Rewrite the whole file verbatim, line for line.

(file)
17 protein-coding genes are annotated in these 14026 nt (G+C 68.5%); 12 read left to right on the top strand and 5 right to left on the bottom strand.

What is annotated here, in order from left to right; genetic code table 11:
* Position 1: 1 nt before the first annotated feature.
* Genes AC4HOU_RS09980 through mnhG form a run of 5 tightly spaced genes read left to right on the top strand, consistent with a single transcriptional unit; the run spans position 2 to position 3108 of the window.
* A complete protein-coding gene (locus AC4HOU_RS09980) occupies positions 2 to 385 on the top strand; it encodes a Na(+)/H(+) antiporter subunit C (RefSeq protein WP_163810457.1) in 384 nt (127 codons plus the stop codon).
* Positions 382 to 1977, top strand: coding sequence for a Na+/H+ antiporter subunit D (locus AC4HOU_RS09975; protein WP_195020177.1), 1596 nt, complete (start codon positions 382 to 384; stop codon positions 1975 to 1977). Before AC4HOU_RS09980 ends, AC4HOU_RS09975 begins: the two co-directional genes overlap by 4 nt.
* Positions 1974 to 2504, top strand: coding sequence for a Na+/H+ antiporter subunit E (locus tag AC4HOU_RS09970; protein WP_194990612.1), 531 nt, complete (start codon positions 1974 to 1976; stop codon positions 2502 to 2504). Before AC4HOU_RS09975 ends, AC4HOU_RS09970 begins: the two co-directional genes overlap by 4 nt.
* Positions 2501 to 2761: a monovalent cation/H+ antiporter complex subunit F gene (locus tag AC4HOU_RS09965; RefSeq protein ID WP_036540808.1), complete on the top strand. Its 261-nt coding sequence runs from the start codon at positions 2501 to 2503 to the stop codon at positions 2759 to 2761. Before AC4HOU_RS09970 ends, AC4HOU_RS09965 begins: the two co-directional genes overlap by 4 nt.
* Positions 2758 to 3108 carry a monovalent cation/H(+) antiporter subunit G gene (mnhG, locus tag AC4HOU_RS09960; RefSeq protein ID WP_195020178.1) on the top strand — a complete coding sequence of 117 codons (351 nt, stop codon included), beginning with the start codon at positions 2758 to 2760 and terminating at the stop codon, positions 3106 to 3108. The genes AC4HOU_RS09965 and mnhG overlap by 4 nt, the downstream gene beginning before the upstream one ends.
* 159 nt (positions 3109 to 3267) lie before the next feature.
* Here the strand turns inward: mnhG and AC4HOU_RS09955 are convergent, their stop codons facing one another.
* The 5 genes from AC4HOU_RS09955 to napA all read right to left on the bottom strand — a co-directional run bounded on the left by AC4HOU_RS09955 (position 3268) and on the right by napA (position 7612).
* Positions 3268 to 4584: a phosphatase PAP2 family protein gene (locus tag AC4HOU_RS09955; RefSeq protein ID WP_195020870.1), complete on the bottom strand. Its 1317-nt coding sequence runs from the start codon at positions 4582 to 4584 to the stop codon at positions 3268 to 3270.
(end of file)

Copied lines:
17 protein-coding genes are annotated in these 14026 nt (G+C 68.5%); 12 read left to right on the top strand and 5 right to left on the bottom strand.

What is annotated here, in order from left to right; genetic code table 11:
* Position 1: 1 nt before the first annotated feature.
* Genes AC4HOU_RS09980 through mnhG form a run of 5 tightly spaced genes read left to right on the top strand, consistent with a single transcriptional unit; the run spans position 2 to position 3108 of the window.
* A complete protein-coding gene (locus AC4HOU_RS09980) occupies positions 2 to 385 on the top strand; it encodes a Na(+)/H(+) antiporter subunit C (RefSeq protein WP_163810457.1) in 384 nt (127 codons plus the stop codon).
* Positions 382 to 1977, top strand: coding sequence for a Na+/H+ antiporter subunit D (locus AC4HOU_RS09975; protein WP_195020177.1), 1596 nt, complete (start codon positions 382 to 384; stop codon positions 1975 to 1977). Before AC4HOU_RS09980 ends, AC4HOU_RS09975 begins: the two co-directional genes overlap by 4 nt.
* Positions 1974 to 2504, top strand: coding sequence for a Na+/H+ antiporter subunit E (locus tag AC4HOU_RS09970; protein WP_194990612.1), 531 nt, complete (start codon positions 1974 to 1976; stop codon positions 2502 to 2504). Before AC4HOU_RS09975 ends, AC4HOU_RS09970 begins: the two co-directional genes overlap by 4 nt.
* Positions 2501 to 2761: a monovalent cation/H+ antiporter complex subunit F gene (locus tag AC4HOU_RS09965; RefSeq protein ID WP_036540808.1), complete on the top strand. Its 261-nt coding sequence runs from the start codon at positions 2501 to 2503 to the stop codon at positions 2759 to 2761. Before AC4HOU_RS09970 ends, AC4HOU_RS09965 begins: the two co-directional genes overlap by 4 nt.
* Positions 2758 to 3108 carry a monovalent cation/H(+) antiporter subunit G gene (mnhG, locus tag AC4HOU_RS09960; RefSeq protein ID WP_195020178.1) on the top strand — a complete coding sequence of 117 codons (351 nt, stop codon included), beginning with the start codon at positions 2758 to 2760 and terminating at the stop codon, positions 3106 to 3108. The genes AC4HOU_RS09965 and mnhG overlap by 4 nt, the downstream gene beginning before the upstream one ends.
* 159 nt (positions 3109 to 3267) lie before the next feature.
* Here the strand turns inward: mnhG and AC4HOU_RS09955 are convergent, their stop codons facing one another.
* The 5 genes from AC4HOU_RS09955 to napA all read right to left on the bottom strand — a co-directional run bounded on the left by AC4HOU_RS09955 (position 3268) and on the right by napA (position 7612).
* Positions 3268 to 4584: a phosphatase PAP2 family protein gene (locus tag AC4HOU_RS09955; RefSeq protein ID WP_195020870.1), complete on the bottom strand. Its 1317-nt coding sequence runs from the start codon at positions 4582 to 4584 to the stop codon at positions 3268 to 3270.